SH- I think to first look at a lot of photography.  I used to go through all the photography books I could find in book stores and galleries, and I would look at paintings as well.  That’s a big one- looking at paintings for composition and lighting.  And then decide what it is that you like.  Because once you figure out what it is that compels you to make images, then I would learn how to emulate that.  For example, if you find you are drawn to portraiture, I would look at as many Renaissance paintings as I could for lighting, composition and inspiration.  From there you can figure out the kind of lighting and poses that suit your personal style.  It will become your own.  Also, I would say to not ever get hung up on too much technology.  It seems that over the years the photography marketing industry has tried to convince us that all you need to make great images is the newest and most expensive product on the market.  You can make great images with a cell phone camera, if you know what you’re doing.  So you don’t want to buy into hype that can bog you down.  If you have good content and good composition, it doesn’t matter what kind of gear you’re using.

L&W- There is something in every single one of your photos that is striking to me.  As I look at your work I am moved by something in every shot.  How do you think you are able to capture such unique and interesting moments?

SH- I think what you’re seeing in those images is what I’m looking for in myself.  In the movie “9 1/2 Weeks,” the lead actress is a curator in a museum, and the artist whose work they are going to feature has disappeared.  She goes out to find him, and discovers he is in his house in the woods.  She goes to the house, and finds him sitting outside studying a fish in a pond.  She tells him that there is something about his work that is so moving to her, and she doesn’t know what it is, and asks if he can explain it.  And the answer he gives is the closest I’ve ever heard to describing how I feel about my own work.  He said that the the secret is that the moment a thing becomes so familiar it’s so strange.  If you think about that over and over again, when something becomes so familiar that it’s strange, that to me is when you can create something and just hit the mark.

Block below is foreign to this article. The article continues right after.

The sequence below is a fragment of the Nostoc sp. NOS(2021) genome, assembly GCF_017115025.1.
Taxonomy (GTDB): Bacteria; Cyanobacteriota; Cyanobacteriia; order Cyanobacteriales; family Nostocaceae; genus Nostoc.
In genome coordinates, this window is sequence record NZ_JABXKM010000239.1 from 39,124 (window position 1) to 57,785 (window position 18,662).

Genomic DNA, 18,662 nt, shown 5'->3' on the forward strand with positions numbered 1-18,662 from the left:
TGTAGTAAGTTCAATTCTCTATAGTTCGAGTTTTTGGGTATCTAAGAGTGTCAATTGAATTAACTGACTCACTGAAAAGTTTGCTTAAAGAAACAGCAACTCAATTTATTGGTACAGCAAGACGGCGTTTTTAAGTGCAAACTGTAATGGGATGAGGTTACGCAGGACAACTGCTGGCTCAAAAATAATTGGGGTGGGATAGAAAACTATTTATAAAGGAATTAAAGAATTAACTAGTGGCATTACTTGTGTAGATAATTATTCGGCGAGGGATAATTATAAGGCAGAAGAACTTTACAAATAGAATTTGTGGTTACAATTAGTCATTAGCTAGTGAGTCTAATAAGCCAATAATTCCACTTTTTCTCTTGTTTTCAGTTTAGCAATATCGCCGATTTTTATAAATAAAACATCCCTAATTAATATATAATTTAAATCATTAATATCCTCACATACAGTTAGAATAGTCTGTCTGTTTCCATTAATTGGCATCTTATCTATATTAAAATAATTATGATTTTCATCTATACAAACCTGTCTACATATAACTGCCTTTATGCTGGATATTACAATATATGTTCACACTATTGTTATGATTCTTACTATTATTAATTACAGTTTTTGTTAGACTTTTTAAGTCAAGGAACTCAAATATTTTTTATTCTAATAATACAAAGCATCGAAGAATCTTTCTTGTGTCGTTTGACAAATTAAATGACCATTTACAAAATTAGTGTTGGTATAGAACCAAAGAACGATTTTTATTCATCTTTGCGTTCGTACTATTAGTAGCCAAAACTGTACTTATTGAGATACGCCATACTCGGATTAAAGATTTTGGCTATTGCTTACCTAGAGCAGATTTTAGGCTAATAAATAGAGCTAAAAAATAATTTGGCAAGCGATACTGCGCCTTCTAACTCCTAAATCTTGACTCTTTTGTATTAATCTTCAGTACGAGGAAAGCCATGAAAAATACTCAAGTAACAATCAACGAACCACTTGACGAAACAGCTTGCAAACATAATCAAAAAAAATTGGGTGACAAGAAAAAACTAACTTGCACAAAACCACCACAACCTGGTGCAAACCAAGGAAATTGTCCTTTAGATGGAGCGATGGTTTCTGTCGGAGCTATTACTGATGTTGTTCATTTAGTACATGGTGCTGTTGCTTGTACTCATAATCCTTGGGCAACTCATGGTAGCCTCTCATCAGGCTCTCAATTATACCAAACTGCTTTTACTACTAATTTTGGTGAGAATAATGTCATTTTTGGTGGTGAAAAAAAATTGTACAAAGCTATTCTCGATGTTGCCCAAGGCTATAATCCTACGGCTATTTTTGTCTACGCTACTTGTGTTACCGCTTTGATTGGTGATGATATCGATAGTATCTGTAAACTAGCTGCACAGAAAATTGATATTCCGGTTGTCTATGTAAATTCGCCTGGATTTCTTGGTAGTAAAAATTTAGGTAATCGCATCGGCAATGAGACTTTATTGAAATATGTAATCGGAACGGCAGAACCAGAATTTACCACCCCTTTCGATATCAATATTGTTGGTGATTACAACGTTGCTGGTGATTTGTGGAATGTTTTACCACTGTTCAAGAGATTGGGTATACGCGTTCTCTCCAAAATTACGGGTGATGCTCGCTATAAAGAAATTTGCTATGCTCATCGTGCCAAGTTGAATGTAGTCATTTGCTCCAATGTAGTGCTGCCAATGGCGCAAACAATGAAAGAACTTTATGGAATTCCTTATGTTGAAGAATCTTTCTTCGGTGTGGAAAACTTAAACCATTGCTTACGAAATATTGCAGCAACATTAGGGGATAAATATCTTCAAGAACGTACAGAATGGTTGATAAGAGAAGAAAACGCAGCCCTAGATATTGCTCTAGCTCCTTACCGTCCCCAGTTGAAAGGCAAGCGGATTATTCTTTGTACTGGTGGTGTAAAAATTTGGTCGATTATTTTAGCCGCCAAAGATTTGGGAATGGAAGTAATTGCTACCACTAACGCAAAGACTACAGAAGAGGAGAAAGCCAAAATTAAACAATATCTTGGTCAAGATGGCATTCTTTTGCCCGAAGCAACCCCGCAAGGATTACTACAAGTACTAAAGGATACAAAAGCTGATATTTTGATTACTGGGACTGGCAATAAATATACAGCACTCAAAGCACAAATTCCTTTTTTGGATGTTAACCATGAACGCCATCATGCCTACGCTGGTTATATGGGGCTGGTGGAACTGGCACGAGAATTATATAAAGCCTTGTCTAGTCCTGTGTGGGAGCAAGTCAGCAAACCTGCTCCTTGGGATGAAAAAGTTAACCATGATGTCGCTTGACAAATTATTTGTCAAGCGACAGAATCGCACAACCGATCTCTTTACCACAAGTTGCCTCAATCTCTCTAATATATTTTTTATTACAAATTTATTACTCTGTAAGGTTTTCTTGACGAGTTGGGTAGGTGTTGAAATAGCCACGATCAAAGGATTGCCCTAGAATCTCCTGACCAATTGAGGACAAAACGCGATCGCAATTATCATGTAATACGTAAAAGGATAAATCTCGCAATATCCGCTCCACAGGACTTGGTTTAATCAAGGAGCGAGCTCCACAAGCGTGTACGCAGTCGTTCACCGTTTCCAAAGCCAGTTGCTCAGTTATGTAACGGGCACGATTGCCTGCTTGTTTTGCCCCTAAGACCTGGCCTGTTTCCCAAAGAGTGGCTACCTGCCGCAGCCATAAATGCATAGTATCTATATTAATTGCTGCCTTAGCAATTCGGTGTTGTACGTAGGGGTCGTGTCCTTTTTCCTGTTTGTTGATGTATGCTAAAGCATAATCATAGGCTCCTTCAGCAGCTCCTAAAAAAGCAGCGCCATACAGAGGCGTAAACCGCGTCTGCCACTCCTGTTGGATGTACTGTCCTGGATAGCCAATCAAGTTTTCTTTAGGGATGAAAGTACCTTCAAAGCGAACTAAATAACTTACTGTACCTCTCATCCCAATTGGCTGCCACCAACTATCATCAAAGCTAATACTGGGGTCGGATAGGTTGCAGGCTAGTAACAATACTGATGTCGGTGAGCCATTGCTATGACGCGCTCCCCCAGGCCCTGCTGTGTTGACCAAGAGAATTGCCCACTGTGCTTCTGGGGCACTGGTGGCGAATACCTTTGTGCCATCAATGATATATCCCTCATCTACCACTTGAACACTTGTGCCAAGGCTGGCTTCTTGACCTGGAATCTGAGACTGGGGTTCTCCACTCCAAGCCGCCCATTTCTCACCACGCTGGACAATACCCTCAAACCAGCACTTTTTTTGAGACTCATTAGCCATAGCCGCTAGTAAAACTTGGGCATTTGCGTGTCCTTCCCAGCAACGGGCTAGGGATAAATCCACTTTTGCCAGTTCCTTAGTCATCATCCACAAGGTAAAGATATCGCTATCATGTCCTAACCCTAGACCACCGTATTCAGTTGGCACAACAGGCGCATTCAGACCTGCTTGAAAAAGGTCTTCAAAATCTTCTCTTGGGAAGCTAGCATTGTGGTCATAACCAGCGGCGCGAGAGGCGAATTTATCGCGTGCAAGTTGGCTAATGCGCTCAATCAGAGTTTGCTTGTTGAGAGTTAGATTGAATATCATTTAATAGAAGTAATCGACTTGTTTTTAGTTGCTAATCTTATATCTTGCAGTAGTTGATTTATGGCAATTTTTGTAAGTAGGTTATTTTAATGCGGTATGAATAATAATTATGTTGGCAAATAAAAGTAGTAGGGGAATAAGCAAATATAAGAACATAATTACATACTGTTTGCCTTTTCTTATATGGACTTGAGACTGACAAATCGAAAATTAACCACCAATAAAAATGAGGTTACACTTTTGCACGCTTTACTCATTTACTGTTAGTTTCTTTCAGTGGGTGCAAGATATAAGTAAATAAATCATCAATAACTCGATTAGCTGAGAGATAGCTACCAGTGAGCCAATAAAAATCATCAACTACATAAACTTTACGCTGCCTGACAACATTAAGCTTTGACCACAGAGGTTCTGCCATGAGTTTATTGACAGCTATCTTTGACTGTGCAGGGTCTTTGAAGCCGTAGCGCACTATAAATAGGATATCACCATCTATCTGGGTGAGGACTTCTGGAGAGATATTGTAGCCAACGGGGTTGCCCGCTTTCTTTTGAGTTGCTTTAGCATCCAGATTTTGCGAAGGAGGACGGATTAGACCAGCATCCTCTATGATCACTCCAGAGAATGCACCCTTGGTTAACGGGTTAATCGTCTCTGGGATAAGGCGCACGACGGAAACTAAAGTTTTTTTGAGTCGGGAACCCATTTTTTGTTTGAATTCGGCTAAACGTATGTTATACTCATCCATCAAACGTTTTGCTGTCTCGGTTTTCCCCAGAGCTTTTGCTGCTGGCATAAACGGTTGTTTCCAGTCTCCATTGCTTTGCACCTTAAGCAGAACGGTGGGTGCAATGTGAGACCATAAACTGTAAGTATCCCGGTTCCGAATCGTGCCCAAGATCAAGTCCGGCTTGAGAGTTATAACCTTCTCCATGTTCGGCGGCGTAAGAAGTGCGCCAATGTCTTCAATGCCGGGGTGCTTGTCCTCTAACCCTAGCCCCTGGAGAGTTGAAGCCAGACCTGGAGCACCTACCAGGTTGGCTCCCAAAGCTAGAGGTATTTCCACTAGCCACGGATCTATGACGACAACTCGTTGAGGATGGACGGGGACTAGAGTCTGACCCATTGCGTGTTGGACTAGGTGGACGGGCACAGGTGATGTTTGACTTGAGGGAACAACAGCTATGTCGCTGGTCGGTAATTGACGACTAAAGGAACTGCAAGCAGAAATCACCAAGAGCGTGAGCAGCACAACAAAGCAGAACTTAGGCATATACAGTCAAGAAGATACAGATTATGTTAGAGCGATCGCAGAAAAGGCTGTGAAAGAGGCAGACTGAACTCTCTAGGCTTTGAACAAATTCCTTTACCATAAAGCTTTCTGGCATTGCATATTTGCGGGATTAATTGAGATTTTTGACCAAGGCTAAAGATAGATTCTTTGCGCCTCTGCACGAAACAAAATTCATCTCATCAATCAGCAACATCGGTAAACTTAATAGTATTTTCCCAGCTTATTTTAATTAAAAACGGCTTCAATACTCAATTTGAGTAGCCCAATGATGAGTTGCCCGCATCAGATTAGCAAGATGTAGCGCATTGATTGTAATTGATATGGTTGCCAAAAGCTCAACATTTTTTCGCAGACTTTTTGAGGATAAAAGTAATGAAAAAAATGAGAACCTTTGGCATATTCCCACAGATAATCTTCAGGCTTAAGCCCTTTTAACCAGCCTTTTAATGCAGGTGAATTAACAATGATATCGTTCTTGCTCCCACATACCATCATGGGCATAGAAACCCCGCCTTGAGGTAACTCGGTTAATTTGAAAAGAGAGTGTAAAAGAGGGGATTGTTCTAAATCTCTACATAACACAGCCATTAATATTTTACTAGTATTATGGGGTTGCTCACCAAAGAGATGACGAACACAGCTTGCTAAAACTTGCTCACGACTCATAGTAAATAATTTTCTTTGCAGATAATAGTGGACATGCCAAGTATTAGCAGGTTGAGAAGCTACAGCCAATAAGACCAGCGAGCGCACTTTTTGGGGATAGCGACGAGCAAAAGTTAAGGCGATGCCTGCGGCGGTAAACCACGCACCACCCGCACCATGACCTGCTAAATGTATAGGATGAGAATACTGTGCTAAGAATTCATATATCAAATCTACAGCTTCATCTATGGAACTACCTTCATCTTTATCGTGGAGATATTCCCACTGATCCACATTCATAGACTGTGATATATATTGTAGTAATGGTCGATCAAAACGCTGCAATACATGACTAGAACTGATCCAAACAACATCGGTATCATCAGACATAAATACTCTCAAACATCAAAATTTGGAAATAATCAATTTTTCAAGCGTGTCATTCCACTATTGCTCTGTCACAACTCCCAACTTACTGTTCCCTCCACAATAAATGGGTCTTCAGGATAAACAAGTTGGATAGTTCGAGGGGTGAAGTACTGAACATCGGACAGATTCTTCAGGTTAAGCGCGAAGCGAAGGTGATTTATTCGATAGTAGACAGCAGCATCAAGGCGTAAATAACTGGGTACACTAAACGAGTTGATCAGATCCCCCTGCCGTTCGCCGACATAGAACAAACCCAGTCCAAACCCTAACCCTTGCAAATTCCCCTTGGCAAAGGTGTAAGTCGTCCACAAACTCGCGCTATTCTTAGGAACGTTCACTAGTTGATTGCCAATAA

L&W- What is the most moving moment you’ve had so far with your photography?

SH- I made an image in Morocco after I had my last conversation with my mother from a pay phone.  I decided not to go back to the U.S. because I wanted to grieve on my own.  I went out to the Sahara at sunrise.  There are these amazing, jaw-droppingly huge sand dunes that I went to and waited.  I wanted to watch the sun rise.  I was climbing to the top and getting short of breath, and it seemed like something was strange as I had paused, like there was no sound.  I held my breath to figure out what it was, and I heard this thumping sound, and realized it was my heart beating.  There was no wind, no traffic, no people, only the sound of my heart beating.  The sun started to rise and there were these golden beams shooting out over the desert, and I looked down and saw a man walking alone and shot that image.  That was probably the most moving moment I’ve had related to photography.

L&W- Thank you so much for sharing that.

SH- Sure!  It was my pleasure.